Emergency preparedness describes the act of taking measures to reduce the impact of a disaster. These measures can be taken to counter both natural and manmade disasters. Emergency preparedness is distinct from disaster prevention, because while disaster prevention focuses on avoiding or eliminating the onset of the disaster itself, emergency preparedness focuses instead on reducing the negative effects of the disaster. It is particularly important to supplement disaster prevention efforts with emergency preparedness because some disasters cannot be prevented, particularly natural disasters, and also because even disasters that are preventable cannot be prevented with total effectiveness.
Emergency preparedness is usually considered to be a four step process, with a fifth step, prevention sometimes added to the beginning to ensure that the possibility of preventing a disaster altogether is not forgotten.
Mitigation is the first step in emergency preparedness. It consists of proactive measures, put in place before a disaster occurs, that will immediately help to reduce damage or harm from a disaster when it happens. It is considered the first step because these measures are the first to take effect once a disaster does occur, making them a first line of defense.
Common examples include building systems, like automatic sprinkler systems that take effect immediately in case of a fire. More relevant examples are earthquake resistant architecture and safety retrofits for buildings, since earthquakes can be predicted to a degree, but not prevented. These measures help to reduce damage to a building and harm to its occupants once an earthquake happens.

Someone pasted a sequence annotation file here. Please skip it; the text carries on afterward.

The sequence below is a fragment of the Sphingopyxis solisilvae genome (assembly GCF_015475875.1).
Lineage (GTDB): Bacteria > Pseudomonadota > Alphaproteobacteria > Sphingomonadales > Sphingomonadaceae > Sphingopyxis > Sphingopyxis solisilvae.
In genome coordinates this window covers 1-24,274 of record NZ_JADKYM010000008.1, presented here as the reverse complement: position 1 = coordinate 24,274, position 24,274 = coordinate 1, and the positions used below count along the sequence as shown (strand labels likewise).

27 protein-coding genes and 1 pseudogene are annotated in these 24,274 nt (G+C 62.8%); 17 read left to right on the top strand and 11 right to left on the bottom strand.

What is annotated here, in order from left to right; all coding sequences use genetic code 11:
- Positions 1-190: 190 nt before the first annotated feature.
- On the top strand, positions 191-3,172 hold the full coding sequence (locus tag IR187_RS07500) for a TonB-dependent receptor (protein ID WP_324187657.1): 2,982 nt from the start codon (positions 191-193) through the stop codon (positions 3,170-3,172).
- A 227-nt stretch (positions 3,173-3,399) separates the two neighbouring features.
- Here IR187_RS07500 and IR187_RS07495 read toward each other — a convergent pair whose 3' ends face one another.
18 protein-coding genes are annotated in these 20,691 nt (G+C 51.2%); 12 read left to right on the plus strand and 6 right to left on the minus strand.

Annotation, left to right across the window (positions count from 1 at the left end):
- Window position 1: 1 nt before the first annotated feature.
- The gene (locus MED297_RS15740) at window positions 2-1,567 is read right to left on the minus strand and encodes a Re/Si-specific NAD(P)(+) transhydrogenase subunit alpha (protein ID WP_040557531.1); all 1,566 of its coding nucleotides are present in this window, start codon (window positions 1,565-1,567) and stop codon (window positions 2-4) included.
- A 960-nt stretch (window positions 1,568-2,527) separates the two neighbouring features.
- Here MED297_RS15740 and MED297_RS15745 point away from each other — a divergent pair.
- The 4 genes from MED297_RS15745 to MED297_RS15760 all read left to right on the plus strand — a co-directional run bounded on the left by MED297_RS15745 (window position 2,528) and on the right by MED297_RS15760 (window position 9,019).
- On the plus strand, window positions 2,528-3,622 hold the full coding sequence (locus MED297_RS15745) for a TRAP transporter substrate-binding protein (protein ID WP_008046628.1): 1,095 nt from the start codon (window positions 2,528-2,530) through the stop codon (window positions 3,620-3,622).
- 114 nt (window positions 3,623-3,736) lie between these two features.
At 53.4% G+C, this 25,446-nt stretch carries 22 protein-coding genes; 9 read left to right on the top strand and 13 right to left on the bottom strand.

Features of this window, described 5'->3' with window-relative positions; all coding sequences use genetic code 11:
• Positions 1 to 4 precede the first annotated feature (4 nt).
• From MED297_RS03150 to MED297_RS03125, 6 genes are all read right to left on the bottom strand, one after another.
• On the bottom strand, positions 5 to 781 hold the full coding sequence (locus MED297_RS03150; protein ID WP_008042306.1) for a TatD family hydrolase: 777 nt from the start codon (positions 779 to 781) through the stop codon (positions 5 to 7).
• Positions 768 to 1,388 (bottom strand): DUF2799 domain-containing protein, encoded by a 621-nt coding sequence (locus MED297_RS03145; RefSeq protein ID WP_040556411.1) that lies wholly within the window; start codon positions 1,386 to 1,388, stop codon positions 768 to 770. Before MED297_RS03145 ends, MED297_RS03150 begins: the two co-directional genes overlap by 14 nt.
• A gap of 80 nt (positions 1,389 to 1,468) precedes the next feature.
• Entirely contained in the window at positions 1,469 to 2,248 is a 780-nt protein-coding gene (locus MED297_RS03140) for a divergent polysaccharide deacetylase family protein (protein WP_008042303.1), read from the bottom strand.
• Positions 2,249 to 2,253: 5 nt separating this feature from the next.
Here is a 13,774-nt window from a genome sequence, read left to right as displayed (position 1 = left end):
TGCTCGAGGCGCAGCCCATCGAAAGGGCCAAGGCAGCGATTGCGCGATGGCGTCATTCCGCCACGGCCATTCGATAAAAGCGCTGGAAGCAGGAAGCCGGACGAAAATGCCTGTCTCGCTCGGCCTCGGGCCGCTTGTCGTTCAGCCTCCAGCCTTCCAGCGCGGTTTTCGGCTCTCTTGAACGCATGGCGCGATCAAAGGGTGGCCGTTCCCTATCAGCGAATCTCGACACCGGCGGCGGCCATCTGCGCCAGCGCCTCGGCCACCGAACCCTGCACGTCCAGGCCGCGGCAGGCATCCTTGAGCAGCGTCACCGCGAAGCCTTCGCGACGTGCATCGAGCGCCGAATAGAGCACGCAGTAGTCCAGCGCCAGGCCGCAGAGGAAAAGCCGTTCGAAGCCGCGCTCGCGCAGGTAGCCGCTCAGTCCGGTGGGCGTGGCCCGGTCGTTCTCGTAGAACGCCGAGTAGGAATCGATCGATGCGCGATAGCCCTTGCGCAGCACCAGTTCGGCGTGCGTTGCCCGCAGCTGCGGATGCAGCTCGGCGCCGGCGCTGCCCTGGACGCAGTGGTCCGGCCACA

The second step is preparedness. As with mitigation, preparedness measures must be put in place before a disaster occurs. Most mitigation measures focus on the preparation of equipment and procedures to be used immediately once a disaster occurs. Unlike mitigation measures, these preparedness measures do not automatically reduce (or mitigate) harm or damage from the disaster, but help to deal with the immediate aftermath. Some examples are having food and medical supplies ready in the event that a disaster interrupts food lines or causes mass injury while making it difficult to seek medical attention through normal means.
The third step is response, which focuses on being ready to respond to the occurrence of a disaster with external help. This can include emergency medical attention or search and rescue, but also includes evacuation procedures. This step primarily focuses on coordination between organizations so that when a disaster occurs, they can efficiently work together to respond.
The final step is recovery, which takes effect after the immediate threat caused by the disaster has subsided. The recovery phase focuses on returning the area of the disaster and the lives of its inhabitants back to their normal state. These measures vary greatly depending on the type and length of disaster, but focus on being ready to recreate buildings, infrastructure and systems that will need to be replaced after the disaster.
"Emergency Management Program." Cornell University. N.p., n.d. Web. 10 Aug. 2016. <http://emergency.cornell.edu/cuemp/>.
"The Four Phases of Emergency Management | Emergency Management." St. Louis County, Missouri. N.p., n.d. Web. 10 Aug. 2016. <http://www.stlouisco.com/lawandpublicsafety/emergencymanagement/thefivephasesofemergencymanagement>.